Seven faculty members from the University of Montreal have joined the Canadian Academy of Health Sciences (CAHS). Elected by their peers, those admitted are recognized for their outstanding contributions to the health and biomedical sciences. They demonstrate leadership and creativity on a daily basis and actively seek to advance health sciences in academia. This distinction, one of the largest awarded in the field, will allow them to join Canada’s most eminent experts in the discipline.
Founded in 2004, CAHS has an analyst role and looks at issues relating to the health of Canadians. It can act as an independent and impartial evaluator in scientific and technological issues or even help to better understand these issues by, for example, holding public debates and publishing the results of its evaluations. It can also, as has been the case since the start of the COVID-19 pandemic, support the development of strategic opinions and public policies on urgent and topical health issues.
In partnership with the Royal Society of Canada and the Canadian Academy of Engineering, CAHS forms the Council of Canadian Academies.
New members of the Canadian Academy of Health Sciences
Malek Batal is a professor in the Department of Nutrition of the Faculty of Medicine and in the Department of Social and Preventive Medicine at the School of Public Health of the University of Montreal. Director of the World Health Organization’s Collaborating Center on Nutritional Transition and Development, he holds the Canada Research Chair on Inequalities in Nutrition and Health. Interested in the link between food systems and population health, he frequently works with First Nations in Canada and Indigenous and rural peoples internationally to address health inequalities.
Physiotherapist and professor at the School of Rehabilitation, Sylvie Nadeau specializes in understanding the biomechanical and neurophysiological factors explaining mobility disorders in seniors and people with physical disabilities. Leader in her discipline, she led the creation of the Diploma of Advanced Professional Studies in Advanced Physiotherapy in Neuromusculoskeletal and piloted university student exchange agreements between the University of Montreal and several French and Brazilian universities. She has propelled rehabilitation research in Quebec by establishing national and international strategic partnerships and by rallying intersectoral forces for better care and services to the Canadian population.
The neonatologist Anne Monique Nuyt is Director of the Department of Pediatrics at UdeM. She is interested in the risk of cardiovascular disease in adulthood of premature babies. Her work helps determine how cardiovascular problems manifest themselves following preterm birth, designate optimal screening strategies, and test targeted therapies. Through her participation in conferences, scientific societies and mentoring activities with young clinician-researchers and clinician-researchers, she contributes to promoting the study of the early determinants of pediatric and adult health.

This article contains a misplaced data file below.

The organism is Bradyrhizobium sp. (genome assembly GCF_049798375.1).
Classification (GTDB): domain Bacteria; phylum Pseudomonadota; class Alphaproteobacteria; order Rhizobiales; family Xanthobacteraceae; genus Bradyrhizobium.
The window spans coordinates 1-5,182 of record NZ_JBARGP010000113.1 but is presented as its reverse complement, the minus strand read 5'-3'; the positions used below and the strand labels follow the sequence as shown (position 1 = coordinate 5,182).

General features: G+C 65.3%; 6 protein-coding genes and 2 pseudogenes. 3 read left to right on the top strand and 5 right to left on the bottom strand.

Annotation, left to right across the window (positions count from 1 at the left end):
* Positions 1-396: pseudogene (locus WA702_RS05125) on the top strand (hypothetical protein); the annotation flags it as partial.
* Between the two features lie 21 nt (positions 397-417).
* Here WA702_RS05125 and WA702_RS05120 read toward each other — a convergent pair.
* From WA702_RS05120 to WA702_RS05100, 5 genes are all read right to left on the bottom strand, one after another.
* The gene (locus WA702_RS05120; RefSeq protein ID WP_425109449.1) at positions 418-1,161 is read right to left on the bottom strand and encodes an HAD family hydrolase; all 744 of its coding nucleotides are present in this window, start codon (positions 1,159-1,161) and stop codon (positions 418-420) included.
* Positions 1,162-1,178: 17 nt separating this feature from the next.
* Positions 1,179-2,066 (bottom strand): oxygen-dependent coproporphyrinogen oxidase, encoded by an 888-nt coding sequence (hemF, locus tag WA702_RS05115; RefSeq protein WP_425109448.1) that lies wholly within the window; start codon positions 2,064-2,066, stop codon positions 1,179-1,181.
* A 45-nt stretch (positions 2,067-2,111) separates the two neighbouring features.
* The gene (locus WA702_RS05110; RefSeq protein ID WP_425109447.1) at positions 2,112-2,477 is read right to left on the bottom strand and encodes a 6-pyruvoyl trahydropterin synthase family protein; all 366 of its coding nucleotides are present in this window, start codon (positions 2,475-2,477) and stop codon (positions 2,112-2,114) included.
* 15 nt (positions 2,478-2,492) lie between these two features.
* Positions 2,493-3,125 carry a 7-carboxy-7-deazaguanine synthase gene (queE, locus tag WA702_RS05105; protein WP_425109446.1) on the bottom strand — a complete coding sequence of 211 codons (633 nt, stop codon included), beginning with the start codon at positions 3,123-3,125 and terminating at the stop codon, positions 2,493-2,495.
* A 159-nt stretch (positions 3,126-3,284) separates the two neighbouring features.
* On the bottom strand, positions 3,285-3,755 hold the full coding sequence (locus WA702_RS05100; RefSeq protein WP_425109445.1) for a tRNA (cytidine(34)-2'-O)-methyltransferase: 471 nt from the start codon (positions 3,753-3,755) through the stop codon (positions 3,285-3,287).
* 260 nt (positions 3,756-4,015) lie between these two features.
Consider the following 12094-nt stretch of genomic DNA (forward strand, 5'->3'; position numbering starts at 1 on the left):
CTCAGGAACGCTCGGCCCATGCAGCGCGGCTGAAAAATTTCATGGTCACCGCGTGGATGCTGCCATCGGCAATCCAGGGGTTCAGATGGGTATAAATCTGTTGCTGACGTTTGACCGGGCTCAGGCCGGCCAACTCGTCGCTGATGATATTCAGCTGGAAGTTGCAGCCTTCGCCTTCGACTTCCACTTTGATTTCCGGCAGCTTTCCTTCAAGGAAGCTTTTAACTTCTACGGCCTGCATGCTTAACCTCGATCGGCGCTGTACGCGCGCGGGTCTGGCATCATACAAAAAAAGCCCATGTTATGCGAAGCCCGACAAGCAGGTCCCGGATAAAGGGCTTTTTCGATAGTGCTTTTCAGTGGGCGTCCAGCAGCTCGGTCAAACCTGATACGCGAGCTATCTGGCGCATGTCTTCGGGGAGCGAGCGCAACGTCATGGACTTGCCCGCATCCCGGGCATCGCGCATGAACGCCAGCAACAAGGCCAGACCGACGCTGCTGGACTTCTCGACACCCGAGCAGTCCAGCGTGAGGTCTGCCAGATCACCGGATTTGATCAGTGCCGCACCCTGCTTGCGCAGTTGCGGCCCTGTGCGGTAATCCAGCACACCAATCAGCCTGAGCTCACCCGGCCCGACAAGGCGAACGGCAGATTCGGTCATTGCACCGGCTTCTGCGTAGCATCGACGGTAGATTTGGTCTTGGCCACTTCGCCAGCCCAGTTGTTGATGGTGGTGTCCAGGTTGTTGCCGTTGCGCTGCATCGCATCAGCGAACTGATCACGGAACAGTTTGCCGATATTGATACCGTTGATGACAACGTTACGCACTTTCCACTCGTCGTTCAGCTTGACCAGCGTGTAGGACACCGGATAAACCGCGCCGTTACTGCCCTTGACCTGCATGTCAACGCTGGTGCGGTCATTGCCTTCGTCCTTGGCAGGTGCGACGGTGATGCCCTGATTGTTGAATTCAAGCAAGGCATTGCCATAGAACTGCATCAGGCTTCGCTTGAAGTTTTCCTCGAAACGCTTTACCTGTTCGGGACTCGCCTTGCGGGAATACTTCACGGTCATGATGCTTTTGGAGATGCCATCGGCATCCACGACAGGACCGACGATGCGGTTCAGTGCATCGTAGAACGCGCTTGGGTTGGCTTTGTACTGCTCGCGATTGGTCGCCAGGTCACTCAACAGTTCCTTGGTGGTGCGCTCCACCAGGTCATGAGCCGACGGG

Remi Rabasa-Lhoret is a professor in the Department of Nutrition and vice-president of the Montreal Clinical Research Institute. His research focuses on reducing the frequency and consequences of hypoglycemia due to type 1 diabetes. To this end, he designed the artificial pancreas and established a large patient registry. He holds two research chairs in diabetes, has published more than 335 scientific articles and helps establish national and international treatment recommendations for the disease.
Professor of the Department of Surgery Fred Saad has played a major role in the research leading to most new treatments for advanced prostate cancer. With over 600 scientific publications and 80,000 citations, he is one of the most cited scientists in the world. Holder of the Raymond Garneau Chair in Prostate Cancer, he has held numerous management positions and sat on several prestigious international editorial boards. Committed to patient education, in 2012 he published the book Prostate cancer, which has since become a benchmark in Canada. Among the many awards he has received is the Ordre national du Québec, the highest distinction awarded by the Quebec government.
Nabil G. Seidah is a professor in the Department of Medicine and recognized for his contributions to research on proprotein convertases. During his career, he cloned seven of the nine convertases and demonstrated their action in several human diseases, including the role of the PCSK9 enzyme in familial hypercholesterolemia. His research on the subject led him to develop a PCSK9 inhibitor drug with an unprecedented effect on lowering cholesterol levels. Passionate about discovery, he has given 470 conferences in 30 countries and is the author of 760 publications. Director of the Neuroendocrine Biochemistry Research Unit at the Montreal Clinical Research Institute, he heads a team working to find other treatments for cardiovascular diseases, viral infections and cancers.
The psychiatrist Vincenzo Di Nicola is a professor in the Department of Psychiatry and Addictology at UdeM. Specializing in child psychiatry, he is mainly interested in three vulnerable groups: children, families and ethnocultural communities. Having published numerous books, he has notably designed a clinical guide for workers working with immigrant families, thus providing tools for effective therapy with ethnocultural communities, migrants and refugees. His work on childhood psychiatric issues across cultures helps understanding eating disorders, selective mutism, and trauma by integrating ethnocultural factors into treatment. Holder of an honorary doctorate in philosophy, he received several awards during his career, including the Camille-Laurin Prize, from the Association des médecins psychiatres du Québec.